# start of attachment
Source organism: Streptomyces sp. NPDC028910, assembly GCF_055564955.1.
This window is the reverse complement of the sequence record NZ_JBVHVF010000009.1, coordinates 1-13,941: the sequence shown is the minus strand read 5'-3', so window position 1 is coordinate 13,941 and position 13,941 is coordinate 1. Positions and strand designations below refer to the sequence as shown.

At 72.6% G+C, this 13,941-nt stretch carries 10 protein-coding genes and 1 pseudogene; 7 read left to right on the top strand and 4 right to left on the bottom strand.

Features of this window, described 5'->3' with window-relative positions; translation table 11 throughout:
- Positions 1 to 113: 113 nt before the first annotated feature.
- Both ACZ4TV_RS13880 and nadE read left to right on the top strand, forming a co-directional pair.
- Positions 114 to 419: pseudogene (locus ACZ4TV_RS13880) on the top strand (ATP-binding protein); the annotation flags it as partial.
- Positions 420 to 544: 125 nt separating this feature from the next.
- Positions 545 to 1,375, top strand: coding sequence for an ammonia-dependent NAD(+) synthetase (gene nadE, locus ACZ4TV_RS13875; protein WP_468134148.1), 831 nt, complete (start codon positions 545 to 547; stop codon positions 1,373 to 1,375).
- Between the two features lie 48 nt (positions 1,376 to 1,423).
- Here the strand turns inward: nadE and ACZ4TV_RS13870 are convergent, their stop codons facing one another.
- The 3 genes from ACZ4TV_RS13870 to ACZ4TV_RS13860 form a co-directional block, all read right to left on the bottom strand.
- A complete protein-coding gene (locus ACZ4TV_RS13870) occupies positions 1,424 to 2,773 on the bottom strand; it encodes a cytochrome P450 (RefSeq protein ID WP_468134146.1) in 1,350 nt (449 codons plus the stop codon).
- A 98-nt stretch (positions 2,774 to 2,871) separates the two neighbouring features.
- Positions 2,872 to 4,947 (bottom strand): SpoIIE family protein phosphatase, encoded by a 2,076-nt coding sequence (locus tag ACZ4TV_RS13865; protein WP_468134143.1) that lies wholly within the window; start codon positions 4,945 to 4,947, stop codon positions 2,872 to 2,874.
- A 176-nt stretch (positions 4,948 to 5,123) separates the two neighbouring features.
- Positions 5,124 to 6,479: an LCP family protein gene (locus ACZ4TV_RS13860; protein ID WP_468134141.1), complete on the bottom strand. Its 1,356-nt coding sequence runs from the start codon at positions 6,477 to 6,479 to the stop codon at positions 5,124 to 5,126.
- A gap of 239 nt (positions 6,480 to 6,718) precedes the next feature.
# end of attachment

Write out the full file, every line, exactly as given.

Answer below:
Source organism: Streptomyces sp. NPDC028910, assembly GCF_055564955.1.
This window is the reverse complement of the sequence record NZ_JBVHVF010000009.1, coordinates 1-13,941: the sequence shown is the minus strand read 5'-3', so window position 1 is coordinate 13,941 and position 13,941 is coordinate 1. Positions and strand designations below refer to the sequence as shown.

At 72.6% G+C, this 13,941-nt stretch carries 10 protein-coding genes and 1 pseudogene; 7 read left to right on the top strand and 4 right to left on the bottom strand.

Features of this window, described 5'->3' with window-relative positions; translation table 11 throughout:
- Positions 1 to 113: 113 nt before the first annotated feature.
- Both ACZ4TV_RS13880 and nadE read left to right on the top strand, forming a co-directional pair.
- Positions 114 to 419: pseudogene (locus ACZ4TV_RS13880) on the top strand (ATP-binding protein); the annotation flags it as partial.
- Positions 420 to 544: 125 nt separating this feature from the next.
- Positions 545 to 1,375, top strand: coding sequence for an ammonia-dependent NAD(+) synthetase (gene nadE, locus ACZ4TV_RS13875; protein WP_468134148.1), 831 nt, complete (start codon positions 545 to 547; stop codon positions 1,373 to 1,375).
- Between the two features lie 48 nt (positions 1,376 to 1,423).
- Here the strand turns inward: nadE and ACZ4TV_RS13870 are convergent, their stop codons facing one another.
- The 3 genes from ACZ4TV_RS13870 to ACZ4TV_RS13860 form a co-directional block, all read right to left on the bottom strand.
- A complete protein-coding gene (locus ACZ4TV_RS13870) occupies positions 1,424 to 2,773 on the bottom strand; it encodes a cytochrome P450 (RefSeq protein ID WP_468134146.1) in 1,350 nt (449 codons plus the stop codon).
- A 98-nt stretch (positions 2,774 to 2,871) separates the two neighbouring features.
- Positions 2,872 to 4,947 (bottom strand): SpoIIE family protein phosphatase, encoded by a 2,076-nt coding sequence (locus tag ACZ4TV_RS13865; protein WP_468134143.1) that lies wholly within the window; start codon positions 4,945 to 4,947, stop codon positions 2,872 to 2,874.
- A 176-nt stretch (positions 4,948 to 5,123) separates the two neighbouring features.
- Positions 5,124 to 6,479: an LCP family protein gene (locus ACZ4TV_RS13860; protein ID WP_468134141.1), complete on the bottom strand. Its 1,356-nt coding sequence runs from the start codon at positions 6,477 to 6,479 to the stop codon at positions 5,124 to 5,126.
- A gap of 239 nt (positions 6,480 to 6,718) precedes the next feature.